what makes you think the motor will output AC?
I'll leave the bridge rectifier in there, in case I upgrade to a different motor or happen in my infinite genius to reverse the polarity. The caps provide a temporary battery, along with the fact that it can run from low input voltages and still produce 340V DC. But I'll see how it all fits together when I get the motor hooked up to the scope and slowly turn it. If it's low voltage (<100Vp-p), it might make more sense to make a buck, SEPIC or flyback converter and feed a standard 12V automotive inverter.I say it would put out DC, and that the level of DC would depend on the speed of the turbine and load on it (loading will slow down the turbine). I would suggest a battery bank as a buffer between your turbine and circuit; that would smooth out the effects of changing load as well as smoothing out effects of changes in wind velocity.
It's quite plausible that it has failed, so I'll be testing it as soon as I get my hands back on it.I'd suggest testing it before making too many plans - figure out how to wire it and run it on the bench.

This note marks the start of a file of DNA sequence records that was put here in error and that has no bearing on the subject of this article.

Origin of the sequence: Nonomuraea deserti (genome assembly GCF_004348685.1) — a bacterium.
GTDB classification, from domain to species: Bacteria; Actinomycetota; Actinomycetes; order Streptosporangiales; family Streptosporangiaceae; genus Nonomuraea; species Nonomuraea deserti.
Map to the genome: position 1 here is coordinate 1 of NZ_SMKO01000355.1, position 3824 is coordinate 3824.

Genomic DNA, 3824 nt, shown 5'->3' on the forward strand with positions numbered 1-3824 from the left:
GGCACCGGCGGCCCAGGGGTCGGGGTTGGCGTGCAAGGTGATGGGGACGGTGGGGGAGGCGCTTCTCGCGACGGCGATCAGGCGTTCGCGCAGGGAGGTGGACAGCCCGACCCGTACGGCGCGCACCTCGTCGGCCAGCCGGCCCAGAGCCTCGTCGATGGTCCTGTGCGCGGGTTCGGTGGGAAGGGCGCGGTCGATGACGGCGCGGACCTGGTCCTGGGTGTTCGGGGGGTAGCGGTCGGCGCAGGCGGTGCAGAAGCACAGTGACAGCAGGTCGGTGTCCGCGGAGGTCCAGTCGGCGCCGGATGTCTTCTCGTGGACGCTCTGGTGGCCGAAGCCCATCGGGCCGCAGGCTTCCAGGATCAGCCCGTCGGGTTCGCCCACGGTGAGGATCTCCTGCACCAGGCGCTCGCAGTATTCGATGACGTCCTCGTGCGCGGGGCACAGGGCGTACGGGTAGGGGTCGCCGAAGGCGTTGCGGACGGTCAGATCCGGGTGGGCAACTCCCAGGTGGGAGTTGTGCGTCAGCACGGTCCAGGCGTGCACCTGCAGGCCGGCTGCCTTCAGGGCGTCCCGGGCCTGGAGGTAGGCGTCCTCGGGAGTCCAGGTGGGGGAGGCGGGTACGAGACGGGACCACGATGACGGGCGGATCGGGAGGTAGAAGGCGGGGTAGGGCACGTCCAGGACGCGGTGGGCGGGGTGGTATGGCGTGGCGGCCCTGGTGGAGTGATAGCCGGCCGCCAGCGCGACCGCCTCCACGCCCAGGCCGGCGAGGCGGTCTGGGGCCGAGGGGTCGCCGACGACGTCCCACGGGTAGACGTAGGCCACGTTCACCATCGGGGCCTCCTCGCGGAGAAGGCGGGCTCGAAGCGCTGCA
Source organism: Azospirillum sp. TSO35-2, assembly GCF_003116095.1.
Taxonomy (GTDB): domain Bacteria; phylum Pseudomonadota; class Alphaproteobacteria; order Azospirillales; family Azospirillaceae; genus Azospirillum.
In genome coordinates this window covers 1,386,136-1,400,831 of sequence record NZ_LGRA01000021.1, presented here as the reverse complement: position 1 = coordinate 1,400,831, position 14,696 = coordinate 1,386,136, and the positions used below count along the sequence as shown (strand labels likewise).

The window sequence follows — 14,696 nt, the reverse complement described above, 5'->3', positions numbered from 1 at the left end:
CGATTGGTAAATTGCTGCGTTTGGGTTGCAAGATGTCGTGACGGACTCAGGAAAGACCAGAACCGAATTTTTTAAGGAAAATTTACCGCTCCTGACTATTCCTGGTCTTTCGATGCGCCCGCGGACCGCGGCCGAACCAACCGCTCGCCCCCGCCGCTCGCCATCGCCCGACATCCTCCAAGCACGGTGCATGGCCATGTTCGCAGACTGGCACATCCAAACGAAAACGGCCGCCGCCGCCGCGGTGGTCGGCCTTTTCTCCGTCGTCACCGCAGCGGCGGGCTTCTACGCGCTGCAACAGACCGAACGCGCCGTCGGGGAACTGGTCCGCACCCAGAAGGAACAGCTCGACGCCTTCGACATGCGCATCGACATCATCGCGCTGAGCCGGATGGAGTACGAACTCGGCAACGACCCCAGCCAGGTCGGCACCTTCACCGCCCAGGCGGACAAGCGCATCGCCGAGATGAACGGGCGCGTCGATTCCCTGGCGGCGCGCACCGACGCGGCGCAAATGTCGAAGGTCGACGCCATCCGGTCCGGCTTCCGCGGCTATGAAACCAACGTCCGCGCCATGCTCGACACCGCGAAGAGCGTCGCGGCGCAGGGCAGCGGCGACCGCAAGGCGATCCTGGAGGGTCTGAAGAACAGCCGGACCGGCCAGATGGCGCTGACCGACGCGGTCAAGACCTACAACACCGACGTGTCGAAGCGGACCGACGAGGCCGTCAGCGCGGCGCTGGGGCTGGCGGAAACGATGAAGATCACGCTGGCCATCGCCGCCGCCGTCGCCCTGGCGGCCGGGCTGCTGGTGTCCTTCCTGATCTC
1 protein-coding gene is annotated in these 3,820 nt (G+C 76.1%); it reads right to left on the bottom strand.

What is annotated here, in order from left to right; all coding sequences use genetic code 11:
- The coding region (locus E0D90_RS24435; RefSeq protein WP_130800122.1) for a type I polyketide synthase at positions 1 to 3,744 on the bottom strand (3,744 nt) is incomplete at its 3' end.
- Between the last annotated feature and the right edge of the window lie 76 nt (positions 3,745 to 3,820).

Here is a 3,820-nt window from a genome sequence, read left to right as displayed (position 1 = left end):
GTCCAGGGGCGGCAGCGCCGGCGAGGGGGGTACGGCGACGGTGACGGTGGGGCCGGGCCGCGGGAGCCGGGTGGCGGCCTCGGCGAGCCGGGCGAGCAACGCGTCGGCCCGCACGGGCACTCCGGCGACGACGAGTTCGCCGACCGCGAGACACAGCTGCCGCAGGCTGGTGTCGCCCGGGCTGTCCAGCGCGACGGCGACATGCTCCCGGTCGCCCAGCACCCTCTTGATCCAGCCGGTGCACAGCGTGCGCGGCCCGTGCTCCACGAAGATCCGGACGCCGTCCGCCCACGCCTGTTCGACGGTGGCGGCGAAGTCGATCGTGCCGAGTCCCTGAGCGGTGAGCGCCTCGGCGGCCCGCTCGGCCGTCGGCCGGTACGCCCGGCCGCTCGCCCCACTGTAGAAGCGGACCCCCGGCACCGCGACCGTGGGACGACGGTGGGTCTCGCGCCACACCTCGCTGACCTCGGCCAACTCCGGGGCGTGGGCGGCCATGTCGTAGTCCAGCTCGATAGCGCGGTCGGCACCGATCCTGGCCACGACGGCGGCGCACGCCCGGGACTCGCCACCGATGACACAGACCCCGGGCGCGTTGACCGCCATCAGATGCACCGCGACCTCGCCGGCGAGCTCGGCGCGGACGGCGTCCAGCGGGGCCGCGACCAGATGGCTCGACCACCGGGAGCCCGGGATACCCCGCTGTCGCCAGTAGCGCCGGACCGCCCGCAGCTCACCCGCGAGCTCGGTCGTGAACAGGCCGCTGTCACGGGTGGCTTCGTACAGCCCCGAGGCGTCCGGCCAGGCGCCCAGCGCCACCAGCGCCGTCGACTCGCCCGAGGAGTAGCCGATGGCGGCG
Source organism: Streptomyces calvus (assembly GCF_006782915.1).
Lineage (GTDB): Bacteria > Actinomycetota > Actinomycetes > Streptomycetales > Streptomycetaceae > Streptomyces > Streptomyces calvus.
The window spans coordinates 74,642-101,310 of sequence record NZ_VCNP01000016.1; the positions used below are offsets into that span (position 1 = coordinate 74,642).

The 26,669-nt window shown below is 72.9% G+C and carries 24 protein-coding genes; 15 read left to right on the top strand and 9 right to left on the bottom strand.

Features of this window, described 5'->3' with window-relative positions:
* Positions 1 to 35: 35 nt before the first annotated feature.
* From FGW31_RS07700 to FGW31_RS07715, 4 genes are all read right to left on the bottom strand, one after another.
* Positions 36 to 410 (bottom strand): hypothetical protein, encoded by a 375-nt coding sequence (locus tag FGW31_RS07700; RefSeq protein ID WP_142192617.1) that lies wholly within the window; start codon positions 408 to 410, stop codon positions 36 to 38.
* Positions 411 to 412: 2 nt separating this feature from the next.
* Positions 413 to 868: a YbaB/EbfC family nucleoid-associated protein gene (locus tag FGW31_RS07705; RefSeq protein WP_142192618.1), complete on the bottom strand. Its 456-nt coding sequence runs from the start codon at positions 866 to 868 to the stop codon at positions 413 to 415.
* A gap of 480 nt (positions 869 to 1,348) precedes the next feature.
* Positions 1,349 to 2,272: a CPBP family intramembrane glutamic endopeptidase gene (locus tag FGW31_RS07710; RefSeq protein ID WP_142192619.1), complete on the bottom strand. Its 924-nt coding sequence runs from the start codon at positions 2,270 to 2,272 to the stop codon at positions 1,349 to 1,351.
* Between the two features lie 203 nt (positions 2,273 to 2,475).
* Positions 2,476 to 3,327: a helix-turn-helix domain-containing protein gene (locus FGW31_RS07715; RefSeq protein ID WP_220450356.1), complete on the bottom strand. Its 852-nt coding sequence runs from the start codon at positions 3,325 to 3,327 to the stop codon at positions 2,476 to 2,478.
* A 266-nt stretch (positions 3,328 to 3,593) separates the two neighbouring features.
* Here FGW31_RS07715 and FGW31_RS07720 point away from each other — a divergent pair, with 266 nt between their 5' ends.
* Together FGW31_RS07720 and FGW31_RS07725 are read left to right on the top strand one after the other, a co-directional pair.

Maybe the reason that a used motor had been removed from an appliance was that it had failed.
How would I configure it as a motor? (bear in mind I haven't touched anything other than a 3 phase brushless motor on my RC aircraft.)Well, did you try running it as a motor? if it's a no-good motor then its going to be a no-good generator. and I still maintain my prediction that it won't be a good generator.
ok, so something is missing, per design (maybe slightly different or less-featured model); there are some things we can eliminate: it's not either of the armature wires (because it wouldn't run otherwise), it's not either of the field wires (because it wouldn't run or switch direction otherwise), and its not either of the tacho wires (because we already verified they're there) so it must be one of the wires coming back from the variable resistor. did you see a variable resistor anywhere on the motor? I didn't.That's a good point, there are only 6 wires.
Two red wires go to the tacho/temp sensor. They go straight to the rear of the motor.
There's an earth point, which has a connector pin which is similar to the rest inside the plastic white connector, so maybe one end of something is connected to earth - perhaps a common terminal or such - or maybe a design revision?
There is a grey wire which goes to a brush on the right hand side. And there is a blue wire which goes to a brush on the left side.
There then appear to be two wires left; a brown and a black, separated by a gap in the connector. Maybe the field? Is the stator powered using the brushes?
The motor is reasonably new. Date code 28th week of '06.
Idiot question: What would be the minimum number of connections to get this to run from 12 - 24VDC?
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by Jake Hertz
by Steve Arar